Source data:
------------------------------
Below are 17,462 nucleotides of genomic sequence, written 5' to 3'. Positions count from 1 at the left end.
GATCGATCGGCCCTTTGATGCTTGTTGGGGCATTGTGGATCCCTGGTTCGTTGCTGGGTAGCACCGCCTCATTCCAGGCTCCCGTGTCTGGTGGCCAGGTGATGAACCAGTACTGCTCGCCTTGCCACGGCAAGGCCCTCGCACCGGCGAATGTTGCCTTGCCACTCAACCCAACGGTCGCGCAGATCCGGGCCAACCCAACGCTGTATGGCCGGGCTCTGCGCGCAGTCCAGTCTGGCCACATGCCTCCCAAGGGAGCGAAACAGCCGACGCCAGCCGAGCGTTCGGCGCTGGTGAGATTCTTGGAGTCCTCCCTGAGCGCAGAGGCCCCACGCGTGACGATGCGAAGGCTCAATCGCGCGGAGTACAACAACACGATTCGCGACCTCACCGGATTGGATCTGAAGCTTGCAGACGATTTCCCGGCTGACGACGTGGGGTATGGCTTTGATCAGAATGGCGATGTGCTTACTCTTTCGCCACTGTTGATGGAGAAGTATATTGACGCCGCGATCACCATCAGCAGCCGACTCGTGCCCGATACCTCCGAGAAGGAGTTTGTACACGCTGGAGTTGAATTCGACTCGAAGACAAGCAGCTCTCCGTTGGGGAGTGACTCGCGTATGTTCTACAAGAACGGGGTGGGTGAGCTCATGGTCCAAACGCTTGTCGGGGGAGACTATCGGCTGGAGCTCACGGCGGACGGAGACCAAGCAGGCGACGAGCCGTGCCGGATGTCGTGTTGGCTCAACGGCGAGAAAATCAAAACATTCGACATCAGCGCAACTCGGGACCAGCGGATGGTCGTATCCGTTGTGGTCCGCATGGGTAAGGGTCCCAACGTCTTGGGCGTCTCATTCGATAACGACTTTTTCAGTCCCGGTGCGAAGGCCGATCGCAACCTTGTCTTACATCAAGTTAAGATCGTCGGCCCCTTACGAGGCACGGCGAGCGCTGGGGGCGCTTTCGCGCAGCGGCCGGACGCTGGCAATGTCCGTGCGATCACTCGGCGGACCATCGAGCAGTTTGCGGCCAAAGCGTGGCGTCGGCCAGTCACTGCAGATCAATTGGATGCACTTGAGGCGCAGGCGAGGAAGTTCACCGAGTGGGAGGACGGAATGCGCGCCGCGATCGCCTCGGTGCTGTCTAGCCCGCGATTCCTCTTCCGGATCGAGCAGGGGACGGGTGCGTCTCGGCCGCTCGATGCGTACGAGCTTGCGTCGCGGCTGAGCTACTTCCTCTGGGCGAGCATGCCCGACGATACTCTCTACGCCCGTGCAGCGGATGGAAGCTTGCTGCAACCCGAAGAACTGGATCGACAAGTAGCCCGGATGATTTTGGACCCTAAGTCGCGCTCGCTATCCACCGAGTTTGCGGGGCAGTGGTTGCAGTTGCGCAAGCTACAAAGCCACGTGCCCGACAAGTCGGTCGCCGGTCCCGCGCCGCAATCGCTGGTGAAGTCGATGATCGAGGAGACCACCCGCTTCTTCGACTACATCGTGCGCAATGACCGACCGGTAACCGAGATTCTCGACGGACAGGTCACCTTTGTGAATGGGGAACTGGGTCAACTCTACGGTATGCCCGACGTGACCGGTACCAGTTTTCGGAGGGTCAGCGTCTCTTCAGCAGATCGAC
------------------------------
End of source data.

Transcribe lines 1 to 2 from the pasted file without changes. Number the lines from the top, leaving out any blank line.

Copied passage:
Below are 17,462 nucleotides of genomic sequence, written 5' to 3'. Positions count from 1 at the left end.
GATCGATCGGCCCTTTGATGCTTGTTGGGGCATTGTGGATCCCTGGTTCGTTGCTGGGTAGCACCGCCTCATTCCAGGCTCCCGTGTCTGGTGGCCAGGTGATGAACCAGTACTGCTCGCCTTGCCACGGCAAGGCCCTCGCACCGGCGAATGTTGCCTTGCCACTCAACCCAACGGTCGCGCAGATCCGGGCCAACCCAACGCTGTATGGCCGGGCTCTGCGCGCAGTCCAGTCTGGCCACATGCCTCCCAAGGGAGCGAAACAGCCGACGCCAGCCGAGCGTTCGGCGCTGGTGAGATTCTTGGAGTCCTCCCTGAGCGCAGAGGCCCCACGCGTGACGATGCGAAGGCTCAATCGCGCGGAGTACAACAACACGATTCGCGACCTCACCGGATTGGATCTGAAGCTTGCAGACGATTTCCCGGCTGACGACGTGGGGTATGGCTTTGATCAGAATGGCGATGTGCTTACTCTTTCGCCACTGTTGATGGAGAAGTATATTGACGCCGCGATCACCATCAGCAGCCGACTCGTGCCCGATACCTCCGAGAAGGAGTTTGTACACGCTGGAGTTGAATTCGACTCGAAGACAAGCAGCTCTCCGTTGGGGAGTGACTCGCGTATGTTCTACAAGAACGGGGTGGGTGAGCTCATGGTCCAAACGCTTGTCGGGGGAGACTATCGGCTGGAGCTCACGGCGGACGGAGACCAAGCAGGCGACGAGCCGTGCCGGATGTCGTGTTGGCTCAACGGCGAGAAAATCAAAACATTCGACATCAGCGCAACTCGGGACCAGCGGATGGTCGTATCCGTTGTGGTCCGCATGGGTAAGGGTCCCAACGTCTTGGGCGTCTCATTCGATAACGACTTTTTCAGTCCCGGTGCGAAGGCCGATCGCAACCTTGTCTTACATCAAGTTAAGATCGTCGGCCCCTTACGAGGCACGGCGAGCGCTGGGGGCGCTTTCGCGCAGCGGCCGGACGCTGGCAATGTCCGTGCGATCACTCGGCGGACCATCGAGCAGTTTGCGGCCAAAGCGTGGCGTCGGCCAGTCACTGCAGATCAATTGGATGCACTTGAGGCGCAGGCGAGGAAGTTCACCGAGTGGGAGGACGGAATGCGCGCCGCGATCGCCTCGGTGCTGTCTAGCCCGCGATTCCTCTTCCGGATCGAGCAGGGGACGGGTGCGTCTCGGCCGCTCGATGCGTACGAGCTTGCGTCGCGGCTGAGCTACTTCCTCTGGGCGAGCATGCCCGACGATACTCTCTACGCCCGTGCAGCGGATGGAAGCTTGCTGCAACCCGAAGAACTGGATCGACAAGTAGCCCGGATGATTTTGGACCCTAAGTCGCGCTCGCTATCCACCGAGTTTGCGGGGCAGTGGTTGCAGTTGCGCAAGCTACAAAGCCACGTGCCCGACAAGTCGGTCGCCGGTCCCGCGCCGCAATCGCTGGTGAAGTCGATGATCGAGGAGACCACCCGCTTCTTCGACTACATCGTGCGCAATGACCGACCGGTAACCGAGATTCTCGACGGACAGGTCACCTTTGTGAATGGGGAACTGGGTCAACTCTACGGTATGCCCGACGTGACCGGTACCAGTTTTCGGAGGGTCAGCGTCTCTTCAGCAGATCGAC